Related Characters: Betty Friedan (speaker)
Related Symbols: The Feminine Mystique
Page Number: 36
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Chapter 3 Quotes

The feminine mystique permits, even encourages, women to ignore the question of their identity. The mystique says they can answer the question “Who am I?” by saying “Tom’s wife...Mary’s mother.” But I don’t think the mystique would have such power over American women if they did not fear to face this terrifying blank which makes them unable to see themselves after twenty-one. The truth is—and how long it has been true, I’m not sure, but it was true in my generation and it is true of girls growing up today—an American woman no longer has a private image to tell her who she is, or can be, or wants to be.

Related Characters: Betty Friedan (speaker)
Page Number: 71-72
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The expectations of feminine fulfillment that are fed to women by magazines, television, movies, and books that popularize psychological half-truths, and by parents, teachers, and counselors who accept the feminine mystique, operate as a kind of youth serum, keeping most women in the state of sexual larvae, preventing them from achieving the maturity of which they are capable.

Related Characters: Betty Friedan (speaker)
Related Symbols: The Feminine Mystique
Page Number: 77
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Chapter 4 Quotes

Only men had the freedom to love, and enjoy love, and decide for themselves in the eyes of their God the problems of right and wrong. Did women want these freedoms because they wanted to be men? Or did they want them because they were also human?

Related Characters: Betty Friedan (speaker), Lucy Stone
Page Number: 82
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Chapter 5 Quotes

“Normal” femininity is achieved, however, only insofar as the woman finally renounces all active goals of her own, all her own “originality,” to identify and fulfill herself through the activities and goals of her husband, or son.

Related Characters: Betty Friedan (speaker), Sigmund Freud
Related Symbols: The Feminine Mystique
Page Number: 121
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Girls who grew up playing baseball, baby-sitting, mastering geometry—almost independent enough, almost resourceful enough, to meet the problems of the fission-fusion era—were told by the most advanced thinkers of our time to go back and live their lives as if they were Noras, restricted to the doll’s house by Victorian prejudice. And their own respect and awe for the authority of science—anthropology, sociology, psychology share that authority now—kept them from questioning the feminine mystique.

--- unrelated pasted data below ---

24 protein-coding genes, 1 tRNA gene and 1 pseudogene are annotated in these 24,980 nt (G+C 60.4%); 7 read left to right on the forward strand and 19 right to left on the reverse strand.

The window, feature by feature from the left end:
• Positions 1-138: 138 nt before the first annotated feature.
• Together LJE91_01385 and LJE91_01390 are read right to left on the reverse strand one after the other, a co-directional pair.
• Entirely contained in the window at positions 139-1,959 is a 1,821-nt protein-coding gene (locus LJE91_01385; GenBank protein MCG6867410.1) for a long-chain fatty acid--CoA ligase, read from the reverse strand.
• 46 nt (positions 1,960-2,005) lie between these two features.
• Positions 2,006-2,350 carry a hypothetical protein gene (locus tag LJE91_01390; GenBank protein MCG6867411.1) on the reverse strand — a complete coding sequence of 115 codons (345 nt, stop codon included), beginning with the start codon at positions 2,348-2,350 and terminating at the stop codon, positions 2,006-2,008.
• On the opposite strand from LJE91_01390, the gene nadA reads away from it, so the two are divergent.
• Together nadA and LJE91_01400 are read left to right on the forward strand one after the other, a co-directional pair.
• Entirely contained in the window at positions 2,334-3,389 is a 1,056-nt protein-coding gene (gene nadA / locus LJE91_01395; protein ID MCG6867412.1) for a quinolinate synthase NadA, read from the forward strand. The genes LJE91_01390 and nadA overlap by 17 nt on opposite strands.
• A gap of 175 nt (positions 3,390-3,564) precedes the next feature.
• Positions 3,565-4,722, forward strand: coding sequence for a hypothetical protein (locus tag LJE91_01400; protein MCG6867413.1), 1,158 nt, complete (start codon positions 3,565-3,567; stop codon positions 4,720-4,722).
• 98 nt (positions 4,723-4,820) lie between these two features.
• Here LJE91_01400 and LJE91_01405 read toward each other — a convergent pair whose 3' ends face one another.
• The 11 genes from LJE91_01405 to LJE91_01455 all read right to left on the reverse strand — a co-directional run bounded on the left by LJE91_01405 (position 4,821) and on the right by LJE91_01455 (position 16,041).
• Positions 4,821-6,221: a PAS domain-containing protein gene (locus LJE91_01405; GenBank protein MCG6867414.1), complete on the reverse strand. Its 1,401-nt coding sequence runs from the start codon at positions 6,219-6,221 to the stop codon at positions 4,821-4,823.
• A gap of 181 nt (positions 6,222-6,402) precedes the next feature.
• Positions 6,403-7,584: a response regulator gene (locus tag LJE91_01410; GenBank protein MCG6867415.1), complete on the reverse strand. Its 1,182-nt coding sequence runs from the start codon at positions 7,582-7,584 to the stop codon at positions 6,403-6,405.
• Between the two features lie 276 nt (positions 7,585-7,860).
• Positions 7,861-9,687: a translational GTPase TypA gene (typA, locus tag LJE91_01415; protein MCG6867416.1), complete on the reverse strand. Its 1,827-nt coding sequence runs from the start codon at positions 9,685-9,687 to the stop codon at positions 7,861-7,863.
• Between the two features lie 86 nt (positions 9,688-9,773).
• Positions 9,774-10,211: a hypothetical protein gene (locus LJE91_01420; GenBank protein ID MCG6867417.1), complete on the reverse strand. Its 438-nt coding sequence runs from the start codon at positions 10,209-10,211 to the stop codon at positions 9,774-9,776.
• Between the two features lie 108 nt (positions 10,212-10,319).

Related Characters: Betty Friedan (speaker), Sigmund Freud
Related Symbols: The Feminine Mystique
Page Number: 125
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Chapter 8 Quotes

In the foxholes, the GI’s had pinned up pictures of Betty Grable, but the songs they asked to hear were lullabies. And when they got out of the army they were too old to go home to their mothers. The needs of sex and love are undeniably real in men and women, boys and girls, but why at this time did they seem to so many the only needs?

Related Characters: Betty Friedan (speaker)
Page Number: 182
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The mystique spelled out a choice—love, home, children, or other goals and purposes in life.

Related Characters: Betty Friedan (speaker)
Related Symbols: The Feminine Mystique
Page Number: 183
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Chapter 10 Quotes

The very nature of family responsibility had to expand to take the place of responsibility to society.

Related Characters: Betty Friedan (speaker)
Related Symbols: The Feminine Mystique
Page Number: 240
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Chapter 11 Quotes

But what happens when a woman bases her whole identity on her sexual role; when sex is necessary to make her “feel alive?” To state it quite simply, she puts impossible demands on her own body, her “femaleness,” as well as on her husband and his “maleness.” A marriage counselor told me that many of the young suburban wives he dealt with make “such heavy demands on love and marriage, but there is no excitement, no mystery, sometimes almost literally nothing happens.”

Related Characters: Betty Friedan (speaker)
Related Symbols: The Feminine Mystique
Page Number: 265
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According to Kinsey, the majority of American middle-class males’ sexual outlets are not in relations with their wives after the fifteenth year of marriage; at fifty-five, one out of two American men is engaging in extramarital sex. His male sex-seeking—the office romance, the casual or intense affair, even the depersonalized sex-for-sex’s sake…is, as often as not, motivated by the need to escape from the devouring wife. Sometimes the man seeks the human relationship that got lost when he became an appendage to his wife’s aggressive “home career.” Sometimes his aversion to his wife finally makes him seek in sex an object totally divorced from any human relationship. Sometimes, in phantasy more often than in fact, he seeks a girl-child, a Lolita, as sexual object—to escape that grownup woman who is devoting all her aggressive energies, as well as her sexual energies, to living through him.